While many Americans are struggling financially during the COVID-19 pandemic, a few are flourishing; including scammers. Taking notes from a Motley Fool article, published April 14, 2020, (written by Kailey Hagen), it seems scammers are trying to capitalize on panicked and unsuspecting shelter in place consumers.  However, being better informed will help you avoid falling victim to scammers and their tricks.

Below is a list of what The Motley Fool Article considers to be the most dangerous COVID-19 scams going around right now. 

1. Stimulus check scams

The government has already started sending out stimulus checks to millions of Americans and will continue to do so in the coming weeks.  Scammers are trying capitalizing on the confusion around this new process to trick people into handing over their bank account information. They may call pretending to be from the government or your bank, asking you to verify your bank account for the swift delivery of your check, or they might claim to have early access to the checks and offer to deposit the money into your account if you hand over your financial information.

Don’t fall for any of it. If you submitted a tax return for 2018 or 2019, there’s a good chance the government already knows where to send the money. For those individuals whom the government doesn’t have bank account information for, the IRS is working on a form you can use to identify where you want the funds deposited. And if the government can’t get a bank account number for you, it will mail the check to your last known address. Neither the Federal Government nor the IRS will ever contact you by phone, email, or mail asking you to verify your information.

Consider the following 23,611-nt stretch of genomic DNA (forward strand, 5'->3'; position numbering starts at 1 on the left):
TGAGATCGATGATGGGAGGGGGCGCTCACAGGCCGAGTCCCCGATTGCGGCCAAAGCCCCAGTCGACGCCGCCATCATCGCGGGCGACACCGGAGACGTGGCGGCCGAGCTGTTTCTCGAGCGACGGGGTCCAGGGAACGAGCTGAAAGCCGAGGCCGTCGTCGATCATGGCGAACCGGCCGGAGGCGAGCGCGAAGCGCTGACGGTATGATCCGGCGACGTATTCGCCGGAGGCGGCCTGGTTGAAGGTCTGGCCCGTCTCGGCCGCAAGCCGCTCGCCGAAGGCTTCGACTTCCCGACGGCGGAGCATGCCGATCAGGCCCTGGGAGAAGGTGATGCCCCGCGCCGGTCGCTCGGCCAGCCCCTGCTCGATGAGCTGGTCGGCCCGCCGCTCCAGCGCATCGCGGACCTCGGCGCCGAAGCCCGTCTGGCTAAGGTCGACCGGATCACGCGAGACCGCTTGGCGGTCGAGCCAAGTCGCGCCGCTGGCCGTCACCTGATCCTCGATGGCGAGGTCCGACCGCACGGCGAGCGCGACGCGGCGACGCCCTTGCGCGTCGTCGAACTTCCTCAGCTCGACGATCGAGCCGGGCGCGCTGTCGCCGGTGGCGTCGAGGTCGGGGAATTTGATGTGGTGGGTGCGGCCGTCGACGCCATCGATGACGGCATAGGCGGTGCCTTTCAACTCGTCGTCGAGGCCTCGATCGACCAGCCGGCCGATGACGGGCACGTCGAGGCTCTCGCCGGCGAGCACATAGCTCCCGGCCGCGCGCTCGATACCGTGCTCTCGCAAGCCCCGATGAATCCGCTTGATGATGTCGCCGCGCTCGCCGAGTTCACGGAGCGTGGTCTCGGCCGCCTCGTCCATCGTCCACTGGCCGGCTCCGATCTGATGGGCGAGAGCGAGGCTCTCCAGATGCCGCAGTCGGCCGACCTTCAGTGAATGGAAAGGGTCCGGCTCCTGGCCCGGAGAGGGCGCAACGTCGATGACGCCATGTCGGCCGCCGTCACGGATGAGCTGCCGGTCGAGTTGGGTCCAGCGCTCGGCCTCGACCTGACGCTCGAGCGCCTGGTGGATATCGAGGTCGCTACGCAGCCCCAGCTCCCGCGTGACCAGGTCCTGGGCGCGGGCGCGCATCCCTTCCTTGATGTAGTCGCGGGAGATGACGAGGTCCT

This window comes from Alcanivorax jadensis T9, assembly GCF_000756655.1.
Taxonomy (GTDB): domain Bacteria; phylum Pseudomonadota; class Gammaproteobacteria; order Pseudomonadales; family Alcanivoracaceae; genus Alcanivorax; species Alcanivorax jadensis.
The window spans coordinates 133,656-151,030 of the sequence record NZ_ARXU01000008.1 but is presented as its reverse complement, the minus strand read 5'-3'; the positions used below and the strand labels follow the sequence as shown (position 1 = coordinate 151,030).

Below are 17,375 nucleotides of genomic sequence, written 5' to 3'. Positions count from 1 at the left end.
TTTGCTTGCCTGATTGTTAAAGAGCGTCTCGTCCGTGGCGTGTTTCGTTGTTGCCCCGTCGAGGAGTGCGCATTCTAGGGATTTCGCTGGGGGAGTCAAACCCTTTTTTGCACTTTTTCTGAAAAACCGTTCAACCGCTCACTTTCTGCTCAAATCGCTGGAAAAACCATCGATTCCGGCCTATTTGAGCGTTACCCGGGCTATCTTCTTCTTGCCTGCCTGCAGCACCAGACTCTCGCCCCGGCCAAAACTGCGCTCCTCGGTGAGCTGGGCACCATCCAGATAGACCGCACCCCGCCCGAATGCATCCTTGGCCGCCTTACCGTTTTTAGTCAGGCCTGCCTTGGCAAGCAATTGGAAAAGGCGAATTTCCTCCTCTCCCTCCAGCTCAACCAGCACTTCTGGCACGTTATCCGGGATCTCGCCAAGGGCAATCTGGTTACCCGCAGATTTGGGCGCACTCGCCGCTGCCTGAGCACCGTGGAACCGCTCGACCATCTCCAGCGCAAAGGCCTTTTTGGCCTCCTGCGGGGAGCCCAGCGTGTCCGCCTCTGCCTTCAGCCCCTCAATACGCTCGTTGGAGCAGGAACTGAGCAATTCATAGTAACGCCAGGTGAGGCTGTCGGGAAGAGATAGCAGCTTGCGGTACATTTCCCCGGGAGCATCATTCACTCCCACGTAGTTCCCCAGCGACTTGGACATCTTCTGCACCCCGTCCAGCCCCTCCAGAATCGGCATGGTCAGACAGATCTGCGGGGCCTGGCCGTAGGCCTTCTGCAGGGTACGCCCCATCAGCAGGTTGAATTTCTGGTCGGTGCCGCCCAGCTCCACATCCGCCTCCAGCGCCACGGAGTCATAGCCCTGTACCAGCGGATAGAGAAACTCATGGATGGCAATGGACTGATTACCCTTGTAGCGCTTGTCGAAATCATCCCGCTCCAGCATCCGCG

2. COVID-19 product and treatment scams

The pandemic has made some supplies, like hand sanitizer and toilet paper, hard to find. An enterprising scammer may create a fake website pretending to offer these elusive products in the hope that you will “buy” them. Some are also claiming to have access to home COVID-19 test kits or experimental treatment, but there are no treatments or test kits approved by the Food and Drug Administration for home use at this time.

Also, it’s important to be careful about where you shop. Avoid making purchases from unfamiliar websites; but if you want to, do some research online first to investigate its legitimacy and look for a lock icon near the URL bar. This “lock icon” tells you the website encrypts your personal information so hackers cannot steal it.

3. Work-from-home scams